abstract = "Temperature and other circadian rhythms are disrupted following surgery and other traumatic events. During recovery, coordination between temperature rhythms and other rhythmic physiologic processes is reduced. Studies of animals and humans have shown that return of synchrony is not immediate, but that it is important in the recovery process. The purpose of this study was to test a combination of cues that have been shown to adjust the timing of circadian temperature rhythm. The combined cues consisted of timed ingestion of caffeine and protein foods and adjustment of the sleep/wake cycle. The intervention was tested in 26 age- and gender-matched maxillofacial surgery patients. Patients were randomly assigned to control or experimental groups. Circadian temperature rhythm was measured by continuous monitoring with axillary probes and miniature recorders before and after surgery. Following surgery, both experimental and control subjects displayed 24-hour circadian temperature rhythms; however, the peak-to-trough difference was decreased more following surgery in the control subjects than in the subjects who had prepared for surgery by practicing the intervention. Control subjects also had less day-to-day stability in the phase of their rhythms following surgery. These results suggest that the intervention reduced circadian disruption following surgery and provides a way for patients to prepare themselves to resist rhythm changes.",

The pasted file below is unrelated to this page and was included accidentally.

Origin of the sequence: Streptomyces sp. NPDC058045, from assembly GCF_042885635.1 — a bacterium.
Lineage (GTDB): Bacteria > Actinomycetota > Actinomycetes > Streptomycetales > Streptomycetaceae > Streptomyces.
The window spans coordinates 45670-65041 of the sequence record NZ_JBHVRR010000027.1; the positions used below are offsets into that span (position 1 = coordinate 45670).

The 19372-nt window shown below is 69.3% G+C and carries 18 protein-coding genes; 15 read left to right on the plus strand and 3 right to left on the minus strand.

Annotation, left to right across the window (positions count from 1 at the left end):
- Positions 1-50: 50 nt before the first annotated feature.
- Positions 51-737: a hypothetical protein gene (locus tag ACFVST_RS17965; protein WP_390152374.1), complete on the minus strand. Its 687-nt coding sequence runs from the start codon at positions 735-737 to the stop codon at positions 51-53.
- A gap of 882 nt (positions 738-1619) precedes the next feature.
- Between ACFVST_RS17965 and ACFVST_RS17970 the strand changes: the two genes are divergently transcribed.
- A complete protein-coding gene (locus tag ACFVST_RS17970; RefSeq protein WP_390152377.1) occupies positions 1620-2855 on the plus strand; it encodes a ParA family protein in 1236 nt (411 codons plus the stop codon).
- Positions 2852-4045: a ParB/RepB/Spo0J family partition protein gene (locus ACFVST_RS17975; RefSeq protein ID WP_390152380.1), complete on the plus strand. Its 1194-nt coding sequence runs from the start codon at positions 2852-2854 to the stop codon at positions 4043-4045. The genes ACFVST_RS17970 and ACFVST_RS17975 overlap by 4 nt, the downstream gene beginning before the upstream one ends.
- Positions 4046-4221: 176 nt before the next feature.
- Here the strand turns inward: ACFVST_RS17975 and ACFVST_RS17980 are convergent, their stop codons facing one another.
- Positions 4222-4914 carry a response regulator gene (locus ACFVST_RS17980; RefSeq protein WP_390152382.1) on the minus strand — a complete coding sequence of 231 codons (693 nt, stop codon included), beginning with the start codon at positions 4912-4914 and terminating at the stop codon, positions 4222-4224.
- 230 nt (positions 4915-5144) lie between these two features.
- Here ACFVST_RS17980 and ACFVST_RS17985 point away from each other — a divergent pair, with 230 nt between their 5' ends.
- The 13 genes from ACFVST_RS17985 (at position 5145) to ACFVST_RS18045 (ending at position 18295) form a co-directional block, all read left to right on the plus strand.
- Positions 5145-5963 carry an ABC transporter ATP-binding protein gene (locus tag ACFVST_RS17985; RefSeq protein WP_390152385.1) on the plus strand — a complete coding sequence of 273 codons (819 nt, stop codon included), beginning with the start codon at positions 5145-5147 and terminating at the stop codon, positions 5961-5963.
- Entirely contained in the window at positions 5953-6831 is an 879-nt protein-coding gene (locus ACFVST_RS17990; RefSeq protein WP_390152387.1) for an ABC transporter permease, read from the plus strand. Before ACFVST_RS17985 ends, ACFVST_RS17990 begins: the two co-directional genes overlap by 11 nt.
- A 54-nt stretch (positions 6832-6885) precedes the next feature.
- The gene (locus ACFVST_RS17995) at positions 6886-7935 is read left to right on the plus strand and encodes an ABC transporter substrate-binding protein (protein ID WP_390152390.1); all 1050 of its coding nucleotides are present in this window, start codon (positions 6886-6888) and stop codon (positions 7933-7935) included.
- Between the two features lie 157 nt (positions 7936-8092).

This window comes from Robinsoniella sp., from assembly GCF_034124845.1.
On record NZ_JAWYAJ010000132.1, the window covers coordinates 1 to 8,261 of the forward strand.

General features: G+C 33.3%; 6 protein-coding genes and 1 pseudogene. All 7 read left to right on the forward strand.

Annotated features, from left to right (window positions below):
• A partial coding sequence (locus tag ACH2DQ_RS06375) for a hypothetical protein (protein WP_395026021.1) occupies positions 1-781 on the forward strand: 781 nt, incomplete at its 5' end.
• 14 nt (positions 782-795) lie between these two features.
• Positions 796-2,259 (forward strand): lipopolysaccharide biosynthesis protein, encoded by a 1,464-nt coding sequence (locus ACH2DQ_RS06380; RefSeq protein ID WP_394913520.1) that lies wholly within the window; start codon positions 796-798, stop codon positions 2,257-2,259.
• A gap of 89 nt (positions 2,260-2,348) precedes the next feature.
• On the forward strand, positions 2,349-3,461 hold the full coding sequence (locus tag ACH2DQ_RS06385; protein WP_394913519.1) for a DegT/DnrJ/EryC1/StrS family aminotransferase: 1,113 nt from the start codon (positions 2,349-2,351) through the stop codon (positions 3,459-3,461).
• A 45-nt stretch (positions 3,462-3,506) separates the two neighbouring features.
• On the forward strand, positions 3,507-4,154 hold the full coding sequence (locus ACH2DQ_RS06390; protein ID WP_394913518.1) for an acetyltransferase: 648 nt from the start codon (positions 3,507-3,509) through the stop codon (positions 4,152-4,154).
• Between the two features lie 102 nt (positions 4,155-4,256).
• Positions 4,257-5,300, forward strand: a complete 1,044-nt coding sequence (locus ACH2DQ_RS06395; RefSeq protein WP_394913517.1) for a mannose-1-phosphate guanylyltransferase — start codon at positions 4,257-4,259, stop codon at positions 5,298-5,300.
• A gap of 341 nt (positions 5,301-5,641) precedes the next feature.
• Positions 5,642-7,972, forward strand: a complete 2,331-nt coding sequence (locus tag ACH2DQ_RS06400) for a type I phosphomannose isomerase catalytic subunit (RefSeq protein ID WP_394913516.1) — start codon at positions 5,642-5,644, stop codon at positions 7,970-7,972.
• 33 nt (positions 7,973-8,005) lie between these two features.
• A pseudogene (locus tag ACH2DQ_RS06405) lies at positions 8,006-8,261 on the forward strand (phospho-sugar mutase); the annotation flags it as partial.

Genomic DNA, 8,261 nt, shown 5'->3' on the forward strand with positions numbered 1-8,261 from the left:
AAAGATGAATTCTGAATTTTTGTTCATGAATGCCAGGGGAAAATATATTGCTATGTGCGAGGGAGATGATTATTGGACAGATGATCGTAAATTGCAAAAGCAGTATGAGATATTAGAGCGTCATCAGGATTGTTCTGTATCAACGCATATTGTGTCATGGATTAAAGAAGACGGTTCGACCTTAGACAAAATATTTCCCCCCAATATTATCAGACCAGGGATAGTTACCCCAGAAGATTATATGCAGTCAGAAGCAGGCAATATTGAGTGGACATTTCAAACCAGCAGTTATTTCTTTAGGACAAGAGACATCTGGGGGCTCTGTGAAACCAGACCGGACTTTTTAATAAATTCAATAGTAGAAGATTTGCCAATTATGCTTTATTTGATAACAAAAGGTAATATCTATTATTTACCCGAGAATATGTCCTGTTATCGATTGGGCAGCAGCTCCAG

author = "L. Farr and Catherine Todero and L. Boen",
year = "2001",
month = "4",
language = "English",
volume = "2",
pages = "257--266",
journal = "Biological Research for Nursing",
issn = "1099-8004",
publisher = "SAGE Publications Inc.",
number = "4",

}

TY - JOUR

T1 - Reducing disruption of circadian temperature rhythm following surgery.

AU - Farr, L.

AU - Todero, Catherine

AU - Boen, L.

PY - 2001/4

Y1 - 2001/4